Monthly Archives: April 2013

Travelogue: Auckland

After a short hop from Melbourne (and a lot of trouble getting my bag cleared to fly as carry-on), I arrived in Auckland, just in time for an entire week’s worth of rain to rolled in.  Seriously, it rained every day I was here.
Auckland - Portrait

There’s no use tiptoeing around it – Auckland is quite boring.  It calls itself the “city of sails”, and I’m sure at the right time the bay is full of sails for the yearly competitions, but when I was visiting, the bays were basically empty. And the city of sails without sails is basically a pretty mediocre city – the mentality behind a lot of the tourist attractions seemed to be “Sydney has one, we should have one too!”

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Interlude: Australian Football

Australian football is a strange, fast paced sport that that strangely suits Australia.  While in Melbourne, I caught a game of footie, watching a game between Collingwood vs Hawthorn on 14 April 2013.  Admission was quite reasonable at $22, and the event was attended by 72,000 spectators.

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Travelogue: Melbourne

If one day I get the urge to move to Australia, it will without a doubt be to Melbourne.

After spending five days on the ship (and losing at least five pounds), we finally reached Melbourne!  Those three ‘clouds’ are actually smudges (?) from my camera – presumably some dust on the lenses.
Melbourne - appraching by sea

The thing about Melbourne is that it has this rivalry going on with Sydney -Sydney is the larger and older of the two cities, but Melbourne claims to have more culture.  Though, it’s mostly folks from Melbourne who insist on this rivalry – folks from Sydney tend to smile condescendingly at the notion that Melbourne could be a rival.

I do agree though, that Melbourne has “character” – it’s as if there were a law saying that if you want to build anything in Melbourne, it has to be unique.  While this character infusion makes it more interesting to walk around the city, sometimes it’s pretty apparent that the city is trying too hard.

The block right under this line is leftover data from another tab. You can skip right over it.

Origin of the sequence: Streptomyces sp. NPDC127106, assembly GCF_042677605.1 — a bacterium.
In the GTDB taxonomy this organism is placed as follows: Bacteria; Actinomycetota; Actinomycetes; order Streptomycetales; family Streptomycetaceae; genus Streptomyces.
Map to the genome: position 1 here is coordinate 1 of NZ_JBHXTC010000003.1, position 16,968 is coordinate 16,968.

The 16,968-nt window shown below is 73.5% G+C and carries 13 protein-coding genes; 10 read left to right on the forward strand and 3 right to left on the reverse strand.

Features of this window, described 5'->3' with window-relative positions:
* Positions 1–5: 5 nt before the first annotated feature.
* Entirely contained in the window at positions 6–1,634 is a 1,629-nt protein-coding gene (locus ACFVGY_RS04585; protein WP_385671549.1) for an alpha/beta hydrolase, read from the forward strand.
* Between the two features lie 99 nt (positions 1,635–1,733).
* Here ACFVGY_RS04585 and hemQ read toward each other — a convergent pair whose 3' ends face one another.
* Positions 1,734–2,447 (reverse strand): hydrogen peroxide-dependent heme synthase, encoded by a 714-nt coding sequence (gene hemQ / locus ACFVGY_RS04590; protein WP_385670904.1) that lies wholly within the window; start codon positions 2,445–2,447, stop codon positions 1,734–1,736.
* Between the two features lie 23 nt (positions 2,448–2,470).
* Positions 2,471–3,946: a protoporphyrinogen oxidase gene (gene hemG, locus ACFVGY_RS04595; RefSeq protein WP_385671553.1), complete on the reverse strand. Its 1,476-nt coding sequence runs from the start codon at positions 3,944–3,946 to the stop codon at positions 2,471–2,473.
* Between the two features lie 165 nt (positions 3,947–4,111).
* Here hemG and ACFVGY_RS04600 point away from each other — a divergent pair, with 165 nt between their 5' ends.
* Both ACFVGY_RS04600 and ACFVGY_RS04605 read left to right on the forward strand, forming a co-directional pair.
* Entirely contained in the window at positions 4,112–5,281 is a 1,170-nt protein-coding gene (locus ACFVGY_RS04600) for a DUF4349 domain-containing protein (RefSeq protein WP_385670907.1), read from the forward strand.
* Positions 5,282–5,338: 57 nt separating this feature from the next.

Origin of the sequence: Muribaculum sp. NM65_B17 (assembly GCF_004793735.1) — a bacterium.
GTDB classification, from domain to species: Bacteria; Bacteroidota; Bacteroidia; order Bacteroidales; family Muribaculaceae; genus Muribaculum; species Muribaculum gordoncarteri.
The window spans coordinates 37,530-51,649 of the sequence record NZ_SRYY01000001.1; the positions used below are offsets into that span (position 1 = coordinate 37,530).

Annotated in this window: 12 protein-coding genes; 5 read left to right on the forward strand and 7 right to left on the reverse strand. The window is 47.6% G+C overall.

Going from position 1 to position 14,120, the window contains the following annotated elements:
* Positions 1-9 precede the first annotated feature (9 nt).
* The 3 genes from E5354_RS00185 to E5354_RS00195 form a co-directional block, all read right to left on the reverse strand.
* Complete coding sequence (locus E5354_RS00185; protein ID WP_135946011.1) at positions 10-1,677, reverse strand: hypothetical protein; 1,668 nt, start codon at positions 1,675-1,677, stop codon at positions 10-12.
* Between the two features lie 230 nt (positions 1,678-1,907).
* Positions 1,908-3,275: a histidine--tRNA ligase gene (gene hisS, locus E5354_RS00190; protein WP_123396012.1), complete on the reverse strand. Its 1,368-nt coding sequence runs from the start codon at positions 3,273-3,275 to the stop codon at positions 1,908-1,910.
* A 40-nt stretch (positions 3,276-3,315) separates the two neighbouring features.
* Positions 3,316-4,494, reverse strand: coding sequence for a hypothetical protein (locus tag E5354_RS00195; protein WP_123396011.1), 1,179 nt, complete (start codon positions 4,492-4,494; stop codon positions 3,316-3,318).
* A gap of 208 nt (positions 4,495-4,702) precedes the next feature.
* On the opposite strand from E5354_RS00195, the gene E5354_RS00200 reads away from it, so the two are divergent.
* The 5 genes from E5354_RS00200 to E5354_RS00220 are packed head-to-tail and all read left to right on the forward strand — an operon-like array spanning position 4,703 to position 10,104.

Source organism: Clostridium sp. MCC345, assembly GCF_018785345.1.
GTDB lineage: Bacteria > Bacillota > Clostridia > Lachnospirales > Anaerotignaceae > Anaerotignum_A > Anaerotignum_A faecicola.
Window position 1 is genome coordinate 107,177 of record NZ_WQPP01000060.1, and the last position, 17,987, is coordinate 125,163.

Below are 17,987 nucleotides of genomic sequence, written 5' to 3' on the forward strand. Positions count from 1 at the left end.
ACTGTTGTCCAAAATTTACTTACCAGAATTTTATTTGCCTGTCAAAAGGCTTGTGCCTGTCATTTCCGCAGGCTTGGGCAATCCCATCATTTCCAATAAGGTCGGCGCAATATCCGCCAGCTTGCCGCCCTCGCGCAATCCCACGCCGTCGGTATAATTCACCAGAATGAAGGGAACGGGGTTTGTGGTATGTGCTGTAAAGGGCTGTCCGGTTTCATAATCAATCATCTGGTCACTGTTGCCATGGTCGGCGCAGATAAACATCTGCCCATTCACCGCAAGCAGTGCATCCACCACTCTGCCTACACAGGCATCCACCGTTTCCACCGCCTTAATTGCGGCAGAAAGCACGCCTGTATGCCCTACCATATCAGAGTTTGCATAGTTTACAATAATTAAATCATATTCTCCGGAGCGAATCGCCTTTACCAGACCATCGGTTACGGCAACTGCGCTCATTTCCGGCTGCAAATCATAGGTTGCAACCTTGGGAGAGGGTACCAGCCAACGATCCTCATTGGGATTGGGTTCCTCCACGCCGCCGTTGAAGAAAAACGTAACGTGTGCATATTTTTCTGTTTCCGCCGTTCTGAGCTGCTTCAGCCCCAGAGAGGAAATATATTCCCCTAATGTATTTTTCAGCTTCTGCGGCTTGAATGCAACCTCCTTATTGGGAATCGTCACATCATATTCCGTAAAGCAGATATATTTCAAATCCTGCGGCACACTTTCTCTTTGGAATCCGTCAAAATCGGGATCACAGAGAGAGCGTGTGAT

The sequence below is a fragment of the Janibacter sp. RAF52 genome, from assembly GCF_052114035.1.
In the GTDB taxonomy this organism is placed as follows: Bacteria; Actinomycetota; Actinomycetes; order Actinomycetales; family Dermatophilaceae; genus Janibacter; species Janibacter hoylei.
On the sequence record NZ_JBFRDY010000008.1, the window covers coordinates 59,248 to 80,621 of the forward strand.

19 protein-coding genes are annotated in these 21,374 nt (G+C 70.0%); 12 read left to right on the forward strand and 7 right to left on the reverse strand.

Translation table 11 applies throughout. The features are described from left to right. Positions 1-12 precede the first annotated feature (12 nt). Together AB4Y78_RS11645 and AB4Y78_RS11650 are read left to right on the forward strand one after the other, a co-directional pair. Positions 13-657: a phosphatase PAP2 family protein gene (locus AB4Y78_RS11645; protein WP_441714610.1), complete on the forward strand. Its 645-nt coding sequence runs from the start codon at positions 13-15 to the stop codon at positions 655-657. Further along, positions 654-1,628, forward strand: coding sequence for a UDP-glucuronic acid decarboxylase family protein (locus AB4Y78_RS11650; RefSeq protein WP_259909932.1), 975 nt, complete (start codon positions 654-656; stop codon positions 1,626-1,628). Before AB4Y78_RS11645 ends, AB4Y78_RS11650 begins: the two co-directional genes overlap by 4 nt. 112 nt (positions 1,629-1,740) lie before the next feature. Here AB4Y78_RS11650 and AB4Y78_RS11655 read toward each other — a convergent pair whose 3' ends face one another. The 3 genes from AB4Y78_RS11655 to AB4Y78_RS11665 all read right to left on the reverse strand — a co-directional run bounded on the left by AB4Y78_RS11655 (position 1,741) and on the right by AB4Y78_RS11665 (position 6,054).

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Reflection: Learning to Relax

It’s counter-intuitive, the idea of learning to relax, but the stereotype seems to hold true, on how Americans are so work-centric, that they can’t go on vacation without feeling guilty.  In contrast, it seems like Australians basically invented the holiday.

Even after being in Australia for a month, I’ve had a hard time really relaxing.  On the back of my mind, I keep thinking that I should get back to the US, back to work.  I keep thinking that I should be productive, working on my website, studying internet marketing, making some money.

And so, even when I’m in a position where I should be relaxed, I’m constantly active.  On beaches, I can’t just sit and relax, but I’ve got to take pictures (I blame my Asian DNA). hike along the beach. do something.  Somehow, it’s really hard to just ‘zen out’ and be at peace in the world.

Even though I’ve forced myself to disconnect by not bringing a GSM-compatible smartphone, I’m constantly making notes of interesting things I notice, to write about, reflect on, and possibly profit off of.

But as Jesse commented when I mentioned this to him, I’ve only been here for barely a month, and it really takes a while to transition out of a mindset I’ve spent my entire life in.

I wonder, it’s easy to make fun of the stereotypical American businessman, relaxing on the beach but still tethered to his blackberry, but as a whole, are we all so used to being concerned with work, that we need to take lessons on learning to relax?

If so, is that depressing?

Travelogue: Sydney!

After ten days on the road, I arrived in Sydney!
Sydney - portrait in Sydney

After being dropped off by my travel companions, I hit up a library, looked up some cheap hostels, and ended up in King’s Cross – the center of nightlife and (unbeknownst to me) the red light district. There, I ended up staying at Sydney’s worst hostel for a couple of nights, before finding a couch surfing host to stay with for a couple of days.

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The Backpacking Industry

From my travels in Australia, I’ve noticed that there’s an entire industry here that doesn’t exist in the USA – the backpacking industry.

Going around any big centers of activity – tourist hot spots, city centers, nightlife areas – and you see all sorts of businesses absent in America – hostels, backpacker flights centers, backpacker ‘hubs’ offering free (really crappy) wifi while selling you on travel experience packages (and invariably full of people checking facebook).

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